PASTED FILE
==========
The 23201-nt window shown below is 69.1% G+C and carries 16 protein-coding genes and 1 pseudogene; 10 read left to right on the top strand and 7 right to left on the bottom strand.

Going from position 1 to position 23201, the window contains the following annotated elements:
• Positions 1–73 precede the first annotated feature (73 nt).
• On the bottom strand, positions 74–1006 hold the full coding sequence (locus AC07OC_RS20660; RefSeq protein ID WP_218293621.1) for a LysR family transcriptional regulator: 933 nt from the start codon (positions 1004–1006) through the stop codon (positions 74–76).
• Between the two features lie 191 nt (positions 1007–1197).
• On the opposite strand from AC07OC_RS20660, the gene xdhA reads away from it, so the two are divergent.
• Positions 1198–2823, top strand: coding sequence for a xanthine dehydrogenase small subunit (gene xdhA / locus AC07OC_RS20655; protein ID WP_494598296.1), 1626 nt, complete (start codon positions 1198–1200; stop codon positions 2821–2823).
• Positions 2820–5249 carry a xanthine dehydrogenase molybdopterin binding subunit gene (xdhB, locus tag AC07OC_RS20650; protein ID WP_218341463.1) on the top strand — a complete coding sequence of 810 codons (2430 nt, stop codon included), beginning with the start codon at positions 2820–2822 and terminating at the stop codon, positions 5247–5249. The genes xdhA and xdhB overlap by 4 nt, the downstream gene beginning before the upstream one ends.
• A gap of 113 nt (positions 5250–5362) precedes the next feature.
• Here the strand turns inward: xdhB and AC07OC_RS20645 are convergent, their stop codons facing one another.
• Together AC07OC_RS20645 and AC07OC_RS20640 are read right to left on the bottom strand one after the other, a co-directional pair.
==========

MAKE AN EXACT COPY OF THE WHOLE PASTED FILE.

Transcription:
The 23201-nt window shown below is 69.1% G+C and carries 16 protein-coding genes and 1 pseudogene; 10 read left to right on the top strand and 7 right to left on the bottom strand.

Going from position 1 to position 23201, the window contains the following annotated elements:
• Positions 1–73 precede the first annotated feature (73 nt).
• On the bottom strand, positions 74–1006 hold the full coding sequence (locus AC07OC_RS20660; RefSeq protein ID WP_218293621.1) for a LysR family transcriptional regulator: 933 nt from the start codon (positions 1004–1006) through the stop codon (positions 74–76).
• Between the two features lie 191 nt (positions 1007–1197).
• On the opposite strand from AC07OC_RS20660, the gene xdhA reads away from it, so the two are divergent.
• Positions 1198–2823, top strand: coding sequence for a xanthine dehydrogenase small subunit (gene xdhA / locus AC07OC_RS20655; protein ID WP_494598296.1), 1626 nt, complete (start codon positions 1198–1200; stop codon positions 2821–2823).
• Positions 2820–5249 carry a xanthine dehydrogenase molybdopterin binding subunit gene (xdhB, locus tag AC07OC_RS20650; protein ID WP_218341463.1) on the top strand — a complete coding sequence of 810 codons (2430 nt, stop codon included), beginning with the start codon at positions 2820–2822 and terminating at the stop codon, positions 5247–5249. The genes xdhA and xdhB overlap by 4 nt, the downstream gene beginning before the upstream one ends.
• A gap of 113 nt (positions 5250–5362) precedes the next feature.
• Here the strand turns inward: xdhB and AC07OC_RS20645 are convergent, their stop codons facing one another.
• Together AC07OC_RS20645 and AC07OC_RS20640 are read right to left on the bottom strand one after the other, a co-directional pair.